Cybersecurity Insurance

What Every CISO Needs to Know

Through the first six months of 2021, scammers demanded an average payment of $5.3 million from hacking victims, up 518% from 2020 (Cyberscoop). This rise in successful breaches — and MASSIVE increase in average payment — both contribute to the increase in demand for cybersecurity insurance.

Cybersecurity Insurance: The Rise

More and more companies are wisely seeking to add cybersecurity insurance to their toolkit of risk management practices. But while companies are examining options, they should also understand that they are entering uncharted territory. Insurance providers don’t have much available in the way of historical data and analytics to understand the depth of what they are offering. At the same time, more claims are being made than ever before and organizations seeking to add cybersecurity insurance don’t know how much coverage they require. The unknowns on both sides make it challenging for cybersecurity insurers to navigate what type of coverage to offer and at what premiums.

Myths and Misinformation Surrounding Cybersecurity Insurance

Cybersecurity insurance is still relatively new, but the stakes for both insurer and insured are increasing rapidly. Unfortunately, a couple of myths are prevalent among high level decision makers in many organizations that make the situation even more fraught than it needs to be.

Myth 1: Insurance Is Unnecessary

CISOs still have a problem communicating effectively with non-security related C-suites and boards about the concrete risks associated with cybersecurity. CISOs often struggle to convince their companies’ leaders to purchase cybersecurity insurance at all, let alone at a level sufficient to adequately cover a breach. Some leaders may believe that it’s not worth investing in preventative measures over a reactive approach if a ransomware attack or breach were to occur.

Unfortunately, this approach contributes to a lack of investment in preventative security measures, like sufficient cybersecurity insurance coverage. Between the assumption that “it won’t happen to us,” the belief that it’s cheaper to react rather than prevent, and a misunderstanding of what cybersecurity insurance covers, hesitant decision makers don’t feel the current state of cybersecurity insurance meets their needs now at a price point they are willing to pay. Unfortunately, they may end up paying a much steeper price when a breach does occur. 

Myth 2: Insurance Is More Than Sufficient

Conversely to Myth 1, other non-security related C-suite and board members may believe that by having cybersecurity insurance, they do not need to invest as heavily in other preventative measures against cyber attacks. They are under the impression that with cybersecurity insurance, they will be 100 percent covered if an attack occurs.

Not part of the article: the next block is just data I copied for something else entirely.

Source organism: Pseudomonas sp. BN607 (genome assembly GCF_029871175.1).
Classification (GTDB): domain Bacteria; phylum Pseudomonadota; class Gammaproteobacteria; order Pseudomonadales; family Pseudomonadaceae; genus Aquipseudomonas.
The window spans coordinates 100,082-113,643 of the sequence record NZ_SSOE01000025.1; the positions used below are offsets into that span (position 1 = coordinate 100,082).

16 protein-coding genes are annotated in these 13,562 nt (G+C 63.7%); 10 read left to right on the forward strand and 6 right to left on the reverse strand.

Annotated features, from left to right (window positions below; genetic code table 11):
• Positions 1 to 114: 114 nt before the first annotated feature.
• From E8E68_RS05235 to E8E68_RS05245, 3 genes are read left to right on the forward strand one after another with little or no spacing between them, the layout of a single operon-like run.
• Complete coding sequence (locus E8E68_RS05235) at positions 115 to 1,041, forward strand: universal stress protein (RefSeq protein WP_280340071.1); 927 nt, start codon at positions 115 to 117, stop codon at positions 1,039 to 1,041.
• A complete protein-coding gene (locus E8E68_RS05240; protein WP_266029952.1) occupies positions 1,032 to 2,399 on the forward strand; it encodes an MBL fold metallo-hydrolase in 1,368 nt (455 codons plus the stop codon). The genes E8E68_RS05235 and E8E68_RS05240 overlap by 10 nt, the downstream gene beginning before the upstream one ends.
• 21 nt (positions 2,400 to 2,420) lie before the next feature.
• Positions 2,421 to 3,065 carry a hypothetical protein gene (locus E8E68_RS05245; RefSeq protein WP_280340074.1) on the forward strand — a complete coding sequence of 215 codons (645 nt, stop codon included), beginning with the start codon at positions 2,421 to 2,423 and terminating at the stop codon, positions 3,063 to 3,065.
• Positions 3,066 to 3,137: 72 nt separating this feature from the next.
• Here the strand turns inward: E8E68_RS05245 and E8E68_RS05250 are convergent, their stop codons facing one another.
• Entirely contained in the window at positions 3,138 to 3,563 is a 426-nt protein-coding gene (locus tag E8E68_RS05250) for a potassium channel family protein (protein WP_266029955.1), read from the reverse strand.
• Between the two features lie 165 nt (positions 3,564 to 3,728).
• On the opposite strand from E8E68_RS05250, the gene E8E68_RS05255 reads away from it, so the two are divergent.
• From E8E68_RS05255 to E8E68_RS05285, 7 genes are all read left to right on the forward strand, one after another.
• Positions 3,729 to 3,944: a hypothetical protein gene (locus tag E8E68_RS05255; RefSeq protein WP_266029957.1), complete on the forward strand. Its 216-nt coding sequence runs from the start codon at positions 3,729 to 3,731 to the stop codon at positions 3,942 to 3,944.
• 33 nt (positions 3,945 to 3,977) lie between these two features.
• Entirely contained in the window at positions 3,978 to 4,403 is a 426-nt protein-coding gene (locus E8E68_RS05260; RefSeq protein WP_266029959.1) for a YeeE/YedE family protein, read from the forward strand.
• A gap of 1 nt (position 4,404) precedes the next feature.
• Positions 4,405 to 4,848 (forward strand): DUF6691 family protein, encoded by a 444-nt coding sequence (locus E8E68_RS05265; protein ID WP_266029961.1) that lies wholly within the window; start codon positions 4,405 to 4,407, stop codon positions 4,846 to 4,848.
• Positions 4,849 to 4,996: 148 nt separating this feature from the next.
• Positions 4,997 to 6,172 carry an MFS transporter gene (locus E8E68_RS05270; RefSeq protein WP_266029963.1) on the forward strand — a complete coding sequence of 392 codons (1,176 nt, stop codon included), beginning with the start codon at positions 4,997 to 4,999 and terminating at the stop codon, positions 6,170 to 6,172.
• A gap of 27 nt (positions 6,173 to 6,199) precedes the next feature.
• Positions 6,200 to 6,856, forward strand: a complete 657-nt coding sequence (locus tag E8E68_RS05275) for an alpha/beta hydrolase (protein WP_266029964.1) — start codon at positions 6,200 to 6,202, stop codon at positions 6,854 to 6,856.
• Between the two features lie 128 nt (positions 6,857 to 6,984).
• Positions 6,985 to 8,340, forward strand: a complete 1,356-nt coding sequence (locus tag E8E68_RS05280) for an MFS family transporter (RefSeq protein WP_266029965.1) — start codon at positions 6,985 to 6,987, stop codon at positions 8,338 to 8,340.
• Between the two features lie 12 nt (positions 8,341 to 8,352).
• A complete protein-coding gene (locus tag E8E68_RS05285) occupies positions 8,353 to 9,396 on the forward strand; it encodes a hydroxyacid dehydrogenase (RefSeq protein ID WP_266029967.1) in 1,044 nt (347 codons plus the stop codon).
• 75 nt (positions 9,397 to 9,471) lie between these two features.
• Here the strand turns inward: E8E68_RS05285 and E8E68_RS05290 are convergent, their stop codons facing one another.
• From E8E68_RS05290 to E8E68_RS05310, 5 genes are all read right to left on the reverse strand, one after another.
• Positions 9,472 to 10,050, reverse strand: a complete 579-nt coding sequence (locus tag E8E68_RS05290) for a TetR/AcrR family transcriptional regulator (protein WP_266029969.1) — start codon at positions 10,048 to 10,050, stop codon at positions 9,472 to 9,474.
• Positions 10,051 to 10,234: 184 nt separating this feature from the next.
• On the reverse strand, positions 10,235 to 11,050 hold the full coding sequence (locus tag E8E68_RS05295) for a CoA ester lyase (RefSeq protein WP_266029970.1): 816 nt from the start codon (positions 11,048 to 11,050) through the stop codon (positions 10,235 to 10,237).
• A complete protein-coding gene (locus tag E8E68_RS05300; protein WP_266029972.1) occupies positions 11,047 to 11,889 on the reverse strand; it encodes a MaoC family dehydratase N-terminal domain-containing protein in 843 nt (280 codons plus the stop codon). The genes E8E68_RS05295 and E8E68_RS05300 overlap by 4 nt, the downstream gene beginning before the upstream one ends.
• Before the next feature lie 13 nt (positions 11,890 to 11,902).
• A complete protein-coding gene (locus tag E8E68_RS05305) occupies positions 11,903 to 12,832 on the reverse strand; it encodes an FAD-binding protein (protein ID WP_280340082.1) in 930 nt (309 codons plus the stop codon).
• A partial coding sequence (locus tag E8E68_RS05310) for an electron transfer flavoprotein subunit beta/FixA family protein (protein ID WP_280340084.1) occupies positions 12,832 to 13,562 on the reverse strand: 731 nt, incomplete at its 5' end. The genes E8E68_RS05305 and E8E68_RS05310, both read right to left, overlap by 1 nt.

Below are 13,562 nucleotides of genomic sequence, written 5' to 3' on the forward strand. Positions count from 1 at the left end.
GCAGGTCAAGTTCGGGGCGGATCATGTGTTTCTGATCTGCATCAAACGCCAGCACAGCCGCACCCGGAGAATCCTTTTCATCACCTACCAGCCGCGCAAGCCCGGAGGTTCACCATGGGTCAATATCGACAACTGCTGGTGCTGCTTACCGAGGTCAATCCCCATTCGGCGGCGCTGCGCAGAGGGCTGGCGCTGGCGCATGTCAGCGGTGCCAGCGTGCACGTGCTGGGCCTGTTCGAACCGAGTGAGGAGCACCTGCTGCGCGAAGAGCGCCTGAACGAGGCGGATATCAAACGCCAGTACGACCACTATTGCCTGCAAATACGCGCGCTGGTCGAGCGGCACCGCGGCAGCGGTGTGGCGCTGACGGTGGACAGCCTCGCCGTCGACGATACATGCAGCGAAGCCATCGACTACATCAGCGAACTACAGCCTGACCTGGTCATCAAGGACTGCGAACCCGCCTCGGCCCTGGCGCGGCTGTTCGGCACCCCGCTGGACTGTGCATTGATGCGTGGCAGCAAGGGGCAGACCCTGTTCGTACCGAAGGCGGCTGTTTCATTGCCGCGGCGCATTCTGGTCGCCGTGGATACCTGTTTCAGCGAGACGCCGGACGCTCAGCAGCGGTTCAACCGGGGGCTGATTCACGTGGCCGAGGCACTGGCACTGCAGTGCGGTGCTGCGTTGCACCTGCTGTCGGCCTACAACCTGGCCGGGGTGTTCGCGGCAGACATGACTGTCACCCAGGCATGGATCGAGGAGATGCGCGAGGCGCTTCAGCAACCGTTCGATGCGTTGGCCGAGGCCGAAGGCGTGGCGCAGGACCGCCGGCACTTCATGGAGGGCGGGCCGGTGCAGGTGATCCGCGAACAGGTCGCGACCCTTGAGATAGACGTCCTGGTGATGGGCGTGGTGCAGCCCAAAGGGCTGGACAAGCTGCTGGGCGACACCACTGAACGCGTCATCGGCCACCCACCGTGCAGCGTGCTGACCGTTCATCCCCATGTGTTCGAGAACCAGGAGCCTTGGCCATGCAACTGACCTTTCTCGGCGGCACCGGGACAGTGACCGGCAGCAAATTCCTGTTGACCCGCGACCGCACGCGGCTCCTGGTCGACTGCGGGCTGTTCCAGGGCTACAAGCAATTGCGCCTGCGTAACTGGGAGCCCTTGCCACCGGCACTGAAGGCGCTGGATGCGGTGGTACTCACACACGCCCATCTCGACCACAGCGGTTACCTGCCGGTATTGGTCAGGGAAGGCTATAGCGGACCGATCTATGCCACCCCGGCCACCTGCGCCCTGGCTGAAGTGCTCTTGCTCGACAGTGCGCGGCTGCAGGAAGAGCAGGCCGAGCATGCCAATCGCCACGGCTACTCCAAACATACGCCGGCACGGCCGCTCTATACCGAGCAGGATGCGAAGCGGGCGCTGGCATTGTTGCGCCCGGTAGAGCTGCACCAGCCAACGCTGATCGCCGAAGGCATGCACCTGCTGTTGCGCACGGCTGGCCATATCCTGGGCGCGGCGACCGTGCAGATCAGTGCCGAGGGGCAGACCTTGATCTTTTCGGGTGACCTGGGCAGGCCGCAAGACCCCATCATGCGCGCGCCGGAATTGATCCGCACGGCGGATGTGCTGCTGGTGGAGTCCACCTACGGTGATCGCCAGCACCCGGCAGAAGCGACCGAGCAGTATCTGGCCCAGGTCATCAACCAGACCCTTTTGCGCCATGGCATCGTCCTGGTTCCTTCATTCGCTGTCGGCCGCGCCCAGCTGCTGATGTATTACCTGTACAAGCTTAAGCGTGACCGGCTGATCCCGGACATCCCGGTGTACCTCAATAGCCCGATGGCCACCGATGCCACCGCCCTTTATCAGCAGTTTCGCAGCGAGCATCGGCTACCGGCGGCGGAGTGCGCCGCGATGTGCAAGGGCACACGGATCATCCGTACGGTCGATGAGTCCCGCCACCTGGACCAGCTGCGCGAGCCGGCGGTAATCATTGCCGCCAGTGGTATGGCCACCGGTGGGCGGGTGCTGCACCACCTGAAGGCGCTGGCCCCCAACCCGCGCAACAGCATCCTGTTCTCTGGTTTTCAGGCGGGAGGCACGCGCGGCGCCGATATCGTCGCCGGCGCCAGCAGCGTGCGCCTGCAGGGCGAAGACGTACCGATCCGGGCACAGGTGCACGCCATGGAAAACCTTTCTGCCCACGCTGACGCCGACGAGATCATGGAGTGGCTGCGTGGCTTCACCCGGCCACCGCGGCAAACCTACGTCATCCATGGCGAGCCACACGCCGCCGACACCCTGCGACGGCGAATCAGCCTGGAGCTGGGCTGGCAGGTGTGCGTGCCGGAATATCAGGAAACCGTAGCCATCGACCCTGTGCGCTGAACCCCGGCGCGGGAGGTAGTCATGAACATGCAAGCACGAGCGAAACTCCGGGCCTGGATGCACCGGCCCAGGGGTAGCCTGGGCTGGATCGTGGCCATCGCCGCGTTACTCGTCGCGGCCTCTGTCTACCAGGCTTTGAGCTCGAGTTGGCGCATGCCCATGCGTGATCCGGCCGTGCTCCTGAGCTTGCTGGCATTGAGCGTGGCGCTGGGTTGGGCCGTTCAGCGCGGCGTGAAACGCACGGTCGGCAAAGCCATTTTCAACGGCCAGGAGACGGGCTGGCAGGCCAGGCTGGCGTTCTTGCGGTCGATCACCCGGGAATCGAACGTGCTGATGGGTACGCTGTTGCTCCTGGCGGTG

This belief is another misleading approach, as more and more insurance providers are taking companies’ proactive security measures into consideration, and examining incident response plans to decide if they will cover a breach fully, partially, or not at all.

Cybersecurity Insurance: Key Takeaways

The increasing number of successful breaches and ransomware attacks has both driven premiums up anywhere from 20-50 percent in 2021 and increased the risks being underwritten (Business Insurance / American Land Title Association). Furthermore, some government regulators, such as the New York Department of Financial Services (NY DFS), are stepping in because they are growing concerned that some companies are using cybersecurity insurance as their means to dodge liability when a breach occurs. Regulators have begun pushing for cybersecurity insurance providers to utilize frameworks and risk assessments to determine premiums and coverage terms. 

Due to these factors, companies are starting to be held more accountable, and are unable to pass all cybersecurity risk costs off to their insurance providers. In some instances, boards and C-suite executives themselves are being held accountable for not investing in preventative security measures. Companies need to invest in preventative security measures or they may not be able to qualify for insurance coverage or continue it, as cybersecurity insurance providers are now reviewing history and preventative measures to determine eligibility and rates.

It’s time to demystify cybersecurity insurance, understand the insurance lifecycle, and stay up-to-date on the latest trends. Catch our upcoming webinar on cybersecurity insurance on October 27th to learn from the leading experts who will break down misinformation and provide real clarity on best practices.

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